What does behavioral science have to do with Halloween? Everything.
Our funny brains and the people who study them can explain a ton about the spookiest time of year. Like what makes it so spooky? Which kids are most likely to steal unsupervised candy? And why do we, adult members of society, love dressing up like pirates and witches with such a vengeance?
If these are the questions that plague you every October, you’re in the right place. Standing on the shoulders of our Halloween-loving behavioral forefathers, we present to you our first-ever Halloween newsletter. Get ready for tricks, treats, and the behavior behind it all.
Happy spooky season, Sarah and the candy-loving goblins @ TDL
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Today’s topics 👀
👻 DEEP DIVE: The Spookiest Psychology 🎼 FIELD NOTES: This is Your Brain on Music 🍬 VIEWPOINTS: Trick-or-Treating, Peer-Reviewed
The Spookiest Psychology
+ That’s disgusting. Sticking your hand in a bowl of worms? Seeing an ooey, gooey brain? Why do some people get more ‘grossed out’ than others? It all ties back to our moral beliefs. Learn more in our only PG-13 podcast episode, featuring disgust expert Dr. Yoel Inbar.
+ Ghost therapy. Playacting the dark and horrendous can help us get over our fears. Neurobiological research shows that phobias can improve after reducing the fear sensitization pathway that activates our fight-or-flight. Halloween is, in other words, “mass fear extinction therapy.”
+ Urban legends, real fears. Should you be worried about razor blades in apples? While the phenomenon has been debunked, the 70s were awash with murky news stories about heroin and sewing needles hidden in candy. But urban legends can often be explained by larger cultural and political fears.
+ Why do adults love Halloween? Adult costume sales are at an all-time high. And Halloween has become one of the biggest drinking days of the year in the U.S. Why? According to sociology professor Linus Owens, it’s all about identity. Emerging adulthood – typically defined as the 20s and 30s – is a time of self-expression and cultural connection. And what better way to celebrate both than dressing up as Margot Robbie’s roller-skating Barbie?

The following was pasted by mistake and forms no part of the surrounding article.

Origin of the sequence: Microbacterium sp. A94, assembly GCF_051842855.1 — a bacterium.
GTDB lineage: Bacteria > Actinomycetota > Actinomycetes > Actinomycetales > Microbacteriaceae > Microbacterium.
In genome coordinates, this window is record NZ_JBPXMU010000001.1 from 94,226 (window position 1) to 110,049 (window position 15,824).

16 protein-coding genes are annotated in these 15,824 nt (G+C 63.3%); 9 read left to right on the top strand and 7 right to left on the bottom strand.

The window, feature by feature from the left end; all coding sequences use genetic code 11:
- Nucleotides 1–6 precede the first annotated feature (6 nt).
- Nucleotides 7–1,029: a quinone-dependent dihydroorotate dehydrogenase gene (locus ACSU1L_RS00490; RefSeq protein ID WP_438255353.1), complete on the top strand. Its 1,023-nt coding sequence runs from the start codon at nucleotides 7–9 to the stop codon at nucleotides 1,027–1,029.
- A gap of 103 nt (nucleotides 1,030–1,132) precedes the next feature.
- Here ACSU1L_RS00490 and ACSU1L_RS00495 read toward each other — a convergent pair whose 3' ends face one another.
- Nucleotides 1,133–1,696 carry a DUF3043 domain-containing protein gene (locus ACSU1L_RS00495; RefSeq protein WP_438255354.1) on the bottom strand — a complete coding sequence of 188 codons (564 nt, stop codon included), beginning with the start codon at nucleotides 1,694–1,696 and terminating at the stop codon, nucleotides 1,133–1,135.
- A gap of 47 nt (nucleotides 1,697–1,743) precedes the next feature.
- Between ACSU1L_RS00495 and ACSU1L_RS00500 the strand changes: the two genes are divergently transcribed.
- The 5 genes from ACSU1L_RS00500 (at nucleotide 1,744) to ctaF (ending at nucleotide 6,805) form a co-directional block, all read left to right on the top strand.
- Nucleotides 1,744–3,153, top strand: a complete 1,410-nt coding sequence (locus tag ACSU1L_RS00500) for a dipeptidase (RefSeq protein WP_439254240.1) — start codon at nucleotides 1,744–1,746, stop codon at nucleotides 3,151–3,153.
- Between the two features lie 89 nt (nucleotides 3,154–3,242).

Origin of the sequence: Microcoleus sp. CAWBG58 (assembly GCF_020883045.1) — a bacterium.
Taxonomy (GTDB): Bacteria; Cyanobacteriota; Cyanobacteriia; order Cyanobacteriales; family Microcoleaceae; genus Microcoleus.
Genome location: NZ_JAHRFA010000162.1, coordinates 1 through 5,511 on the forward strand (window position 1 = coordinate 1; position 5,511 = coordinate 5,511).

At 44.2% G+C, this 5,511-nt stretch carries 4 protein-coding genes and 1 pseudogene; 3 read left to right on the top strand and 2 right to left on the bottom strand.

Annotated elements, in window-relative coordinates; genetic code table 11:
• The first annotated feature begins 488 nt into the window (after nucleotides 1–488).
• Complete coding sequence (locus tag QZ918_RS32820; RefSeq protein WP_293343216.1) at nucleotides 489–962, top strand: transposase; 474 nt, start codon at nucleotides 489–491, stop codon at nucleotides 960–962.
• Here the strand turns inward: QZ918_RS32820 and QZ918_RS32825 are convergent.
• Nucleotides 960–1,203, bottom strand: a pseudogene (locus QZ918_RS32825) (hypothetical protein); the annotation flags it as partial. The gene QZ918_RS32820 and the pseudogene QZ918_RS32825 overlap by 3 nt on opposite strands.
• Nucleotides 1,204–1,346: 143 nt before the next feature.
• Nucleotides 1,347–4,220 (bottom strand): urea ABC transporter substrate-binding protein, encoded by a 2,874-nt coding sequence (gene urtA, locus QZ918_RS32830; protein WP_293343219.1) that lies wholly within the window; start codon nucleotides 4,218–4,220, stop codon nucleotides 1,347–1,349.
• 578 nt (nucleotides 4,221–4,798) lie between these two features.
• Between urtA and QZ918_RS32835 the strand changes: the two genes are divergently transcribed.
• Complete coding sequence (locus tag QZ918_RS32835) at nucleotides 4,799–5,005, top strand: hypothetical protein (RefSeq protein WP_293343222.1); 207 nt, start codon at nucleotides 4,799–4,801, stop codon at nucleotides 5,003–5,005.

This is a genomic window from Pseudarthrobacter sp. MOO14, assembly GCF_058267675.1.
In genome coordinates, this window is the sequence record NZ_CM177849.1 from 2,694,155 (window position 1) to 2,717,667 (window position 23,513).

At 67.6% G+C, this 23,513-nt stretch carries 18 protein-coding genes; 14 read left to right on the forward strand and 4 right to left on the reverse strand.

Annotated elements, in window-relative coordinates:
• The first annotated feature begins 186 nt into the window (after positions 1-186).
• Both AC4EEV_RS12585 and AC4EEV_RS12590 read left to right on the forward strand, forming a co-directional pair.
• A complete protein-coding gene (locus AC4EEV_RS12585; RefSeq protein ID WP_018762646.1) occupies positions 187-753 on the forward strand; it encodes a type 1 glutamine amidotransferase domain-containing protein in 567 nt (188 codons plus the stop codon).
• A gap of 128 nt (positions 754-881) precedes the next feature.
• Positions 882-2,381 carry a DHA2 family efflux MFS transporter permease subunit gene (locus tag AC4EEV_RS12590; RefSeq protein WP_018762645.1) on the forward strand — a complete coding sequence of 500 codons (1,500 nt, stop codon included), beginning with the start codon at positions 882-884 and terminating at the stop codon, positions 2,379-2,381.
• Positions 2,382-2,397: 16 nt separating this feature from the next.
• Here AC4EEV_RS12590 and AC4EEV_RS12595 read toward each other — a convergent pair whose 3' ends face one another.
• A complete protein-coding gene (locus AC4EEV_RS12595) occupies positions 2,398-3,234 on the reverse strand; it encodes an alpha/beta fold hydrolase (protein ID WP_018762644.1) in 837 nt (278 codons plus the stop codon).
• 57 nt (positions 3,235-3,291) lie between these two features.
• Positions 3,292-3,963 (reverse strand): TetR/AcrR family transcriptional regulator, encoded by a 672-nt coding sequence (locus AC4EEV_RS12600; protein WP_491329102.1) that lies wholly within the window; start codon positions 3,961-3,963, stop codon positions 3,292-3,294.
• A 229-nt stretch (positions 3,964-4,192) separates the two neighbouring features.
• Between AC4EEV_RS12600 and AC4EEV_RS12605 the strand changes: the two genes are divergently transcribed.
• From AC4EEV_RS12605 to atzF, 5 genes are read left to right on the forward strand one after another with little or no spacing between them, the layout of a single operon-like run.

FIELD NOTES: This is Your Brain on Music
Wind whistling through the trees? Unexpected lightening? Distant howling? What kinds of sounds make you scared?
Music has a drastic impact on how we view the world around us. No one knows that better than Made Music Studio, a soundscape designer for Disney, NPR, and Amazon Music.
Made Music Studio approached TDL to collaborate on better understanding the psychological and behavioral effects of sound. We dug deep and conducted a few experiments to find out which sounds can improve customer experiences – even the tedious ones, like waiting around. You can read the full case study here.
+ Three Musketeers or Milky Way? When given the option to pick two treats, kids will go for one of each. But when selecting one candy at a time, they’ll repeatedly pick their favorite. This trick-or-treating study from Read and Lowenstein perfectly demonstrates naive allocation – and adults do it all the time.
+ Are children thieves? Just in groups. An observational study of 1300 trick-or-treaters found that children were most likely to steal candy – and money – when they were anonymous and in a group, often following the lead of the first child to steal.
+ The candy elasticity of political support. Will extra candy make kids pick a Republican-decorated hand-out over a Democratic one? Far less than you might think. The study, conducted in both 2008 and 2012, found that kids over 9 were much more likely to be swayed by extra candy than little ones.
+ Thanks, Obama! In 2010, the former First Lady launched a campaign to promote a healthy lifestyle among children. It had an impact: A study of 1200+ kids over three years found that a picture of Michelle Obama’s face made trick-or-treaters 19% more likely to pick fruit over candy.
+ Candy bar inflation. According to the National Confectioners Association, 15% of houses give out full-sized candy bars. But once you start, it’s hard to stop: behavioral economists suggest maximizing satisfaction by focusing on your consumers’ anchor point. In other words, does that little goblin expect a full-size KitKat again this year?
Where children might see robots, spaceships, or Spongebob, adults might only see an old cardboard box.
The grown-up inability to see beyond an item’s traditional use is called functional fixedness – and it’s one of the rare biases that appear as we age.
Five-year-olds showed no sign of functional fixedness in a study from the University of Essex. But as early as age 7, we start to prescribe predetermined meanings to the world around us. A box becomes…well, a box.
If our perception of the world is too objective, it impedes our creativity and problem-solving skills. But there are a few ways to jumpstart our ability to think outside the box, like abstract thinking and getting interdisciplinary.
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